As per Gartner, the worldwide low-code development technologies market is projected to total $13.8 billion in 2021, an increase of 22.6 percent from 2020. For a more direct comparison, as per Gartner, the enterprise software and IT service markets are expected to bring in $1.57 trillion whereas low code automation platforms alone are expected to bring in $5.75 billion, a mere 0.37 percent of the enterprise software market. There exists a significant opportunity for no-code platforms to enable optimisation and reallocation of enterprise software spends to business opportunities, engagement opportunities and processes that matter to move the business strategy forward.
Why has no-code not yet swept the market?
No-code platforms are gradually breaking into the mainstream enterprise software market. However, maintenance spends on existing legacy software makes it difficult for large organisations to re-allocate budgets. Legacy enterprise software supports a large services workforce that needs reskilling as it adapts away from core development to business understanding and enhancement of core commercial acumen. While these changes are occurring, a fundamental shift in mindset is required to ensure that no new budgetary allocation is made to enhance legacy software beyond its current mandate.
Can one afford to skip the no-code revolution?
No-code is here to stay and not a stop-gap arrangement until something better comes about. Skipping the no-code revolution could mean skipping the ability to serve a target market effectively. As newer and nimbler players realize the benefits of no-code, existing players straddled with legacy applications would start to see market share losses and limitations in their ability to expand revenue streams. A no-code revolution is no longer an option but an inevitable progression that all enterprises have to adapt to.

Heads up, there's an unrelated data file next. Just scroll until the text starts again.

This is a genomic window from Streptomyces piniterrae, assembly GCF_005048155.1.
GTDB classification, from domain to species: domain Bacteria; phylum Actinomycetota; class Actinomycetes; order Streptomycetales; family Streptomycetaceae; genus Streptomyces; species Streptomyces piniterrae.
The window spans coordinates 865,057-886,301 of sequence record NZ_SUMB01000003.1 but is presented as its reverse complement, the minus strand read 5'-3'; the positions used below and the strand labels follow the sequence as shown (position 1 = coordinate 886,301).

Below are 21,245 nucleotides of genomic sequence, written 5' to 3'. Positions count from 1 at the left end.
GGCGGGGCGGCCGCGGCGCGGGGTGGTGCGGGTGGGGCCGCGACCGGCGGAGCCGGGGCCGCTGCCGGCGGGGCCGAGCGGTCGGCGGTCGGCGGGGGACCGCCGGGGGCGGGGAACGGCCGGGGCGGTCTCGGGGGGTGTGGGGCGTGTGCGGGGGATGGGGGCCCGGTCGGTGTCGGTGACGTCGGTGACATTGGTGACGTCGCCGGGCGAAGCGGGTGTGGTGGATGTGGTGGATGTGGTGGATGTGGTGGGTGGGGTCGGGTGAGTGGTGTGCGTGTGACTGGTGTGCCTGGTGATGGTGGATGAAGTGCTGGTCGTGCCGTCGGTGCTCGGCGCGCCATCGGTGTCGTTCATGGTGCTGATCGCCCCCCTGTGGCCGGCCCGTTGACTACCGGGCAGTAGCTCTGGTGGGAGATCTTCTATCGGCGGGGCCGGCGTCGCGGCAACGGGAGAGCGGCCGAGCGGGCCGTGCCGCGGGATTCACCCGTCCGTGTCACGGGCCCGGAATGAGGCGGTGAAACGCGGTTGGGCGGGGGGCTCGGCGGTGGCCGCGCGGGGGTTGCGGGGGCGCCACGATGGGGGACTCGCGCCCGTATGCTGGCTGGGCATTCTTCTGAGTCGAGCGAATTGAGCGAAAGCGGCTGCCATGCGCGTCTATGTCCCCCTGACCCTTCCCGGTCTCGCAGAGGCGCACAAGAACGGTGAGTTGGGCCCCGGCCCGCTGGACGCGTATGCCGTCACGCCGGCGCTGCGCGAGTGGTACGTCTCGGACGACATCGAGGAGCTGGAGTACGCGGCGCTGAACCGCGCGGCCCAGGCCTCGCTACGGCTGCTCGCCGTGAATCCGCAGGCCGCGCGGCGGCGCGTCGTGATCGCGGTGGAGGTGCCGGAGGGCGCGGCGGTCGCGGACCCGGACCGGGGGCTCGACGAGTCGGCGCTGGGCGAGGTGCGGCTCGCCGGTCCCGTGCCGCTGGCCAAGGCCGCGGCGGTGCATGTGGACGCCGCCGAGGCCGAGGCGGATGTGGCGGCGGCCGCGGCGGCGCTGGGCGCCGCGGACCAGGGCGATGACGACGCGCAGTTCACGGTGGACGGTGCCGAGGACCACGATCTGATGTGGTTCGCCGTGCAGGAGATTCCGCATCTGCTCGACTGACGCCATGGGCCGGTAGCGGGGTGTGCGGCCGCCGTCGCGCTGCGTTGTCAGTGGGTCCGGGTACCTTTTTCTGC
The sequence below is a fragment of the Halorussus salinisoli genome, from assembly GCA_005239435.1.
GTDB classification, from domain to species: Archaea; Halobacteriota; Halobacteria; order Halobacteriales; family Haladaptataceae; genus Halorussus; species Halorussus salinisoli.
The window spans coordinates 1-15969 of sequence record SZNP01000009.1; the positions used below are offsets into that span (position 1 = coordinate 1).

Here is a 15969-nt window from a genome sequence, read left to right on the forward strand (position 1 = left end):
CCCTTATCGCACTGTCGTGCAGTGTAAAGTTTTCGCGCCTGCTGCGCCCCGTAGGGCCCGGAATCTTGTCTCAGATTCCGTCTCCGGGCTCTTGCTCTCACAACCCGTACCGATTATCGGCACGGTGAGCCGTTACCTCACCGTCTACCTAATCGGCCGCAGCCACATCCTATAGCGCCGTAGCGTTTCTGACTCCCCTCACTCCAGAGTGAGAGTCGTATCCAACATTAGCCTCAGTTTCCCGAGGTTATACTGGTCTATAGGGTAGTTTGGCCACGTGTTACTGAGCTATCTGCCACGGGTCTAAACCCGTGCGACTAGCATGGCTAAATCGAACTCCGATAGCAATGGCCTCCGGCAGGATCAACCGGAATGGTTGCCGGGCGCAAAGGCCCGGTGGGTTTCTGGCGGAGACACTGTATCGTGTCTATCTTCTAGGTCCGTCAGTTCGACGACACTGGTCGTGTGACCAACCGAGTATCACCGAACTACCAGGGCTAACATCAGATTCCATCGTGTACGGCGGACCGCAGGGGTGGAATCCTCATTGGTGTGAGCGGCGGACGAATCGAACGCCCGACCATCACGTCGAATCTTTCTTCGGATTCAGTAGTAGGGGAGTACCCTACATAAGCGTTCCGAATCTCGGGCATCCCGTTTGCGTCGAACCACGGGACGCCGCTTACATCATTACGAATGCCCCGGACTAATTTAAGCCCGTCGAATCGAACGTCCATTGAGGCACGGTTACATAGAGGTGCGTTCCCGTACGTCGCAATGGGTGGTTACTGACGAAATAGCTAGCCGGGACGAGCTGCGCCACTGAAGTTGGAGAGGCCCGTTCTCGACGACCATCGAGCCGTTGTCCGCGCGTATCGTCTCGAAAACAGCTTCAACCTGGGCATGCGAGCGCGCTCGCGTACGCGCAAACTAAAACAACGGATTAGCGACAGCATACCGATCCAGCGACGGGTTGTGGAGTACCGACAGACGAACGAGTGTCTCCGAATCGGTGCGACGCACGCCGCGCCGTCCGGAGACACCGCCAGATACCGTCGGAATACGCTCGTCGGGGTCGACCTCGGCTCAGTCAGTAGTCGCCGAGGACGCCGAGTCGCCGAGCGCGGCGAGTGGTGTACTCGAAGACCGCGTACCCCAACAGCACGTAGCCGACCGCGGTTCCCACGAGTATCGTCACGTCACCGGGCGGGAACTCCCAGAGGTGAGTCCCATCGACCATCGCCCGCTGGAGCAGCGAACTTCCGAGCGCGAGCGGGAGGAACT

Are all no-code platforms the same?
No-code has been used loosely to define a set of technologies and platforms that reduce or eliminate coding. It is important to distinguish low-code platforms that simply enable the creation of websites or webpages or those that enable the creation of a few forms for data input from the true no-code platforms. True no-code platforms are pre-architected, integrated platforms with pre-built libraries, templates and compute capabilities that can help you build an end-to-end enterprise application without connecting many small pieces of software. Making an incorrect decision on what constitutes true no-code can set an enterprise back a few years in this critical transition.
No-code platforms are an inevitable next step in the digital revolution. Enterprises that recognise this early and allocate investments towards adopting and scaling out applications on no-code platforms are likely to see their recurring technology spends drop dramatically. Budgets freed from legacy tech will provide a significant competitive advantage to existing players to keep pace with the free flow of innovation brought on by new entrants each day.
—The author, Muzammil Patel is Global Head Strategy and Corporate Finance at Acies. The views expressed in the article are his own
(Edited by : Ajay Vaishnav)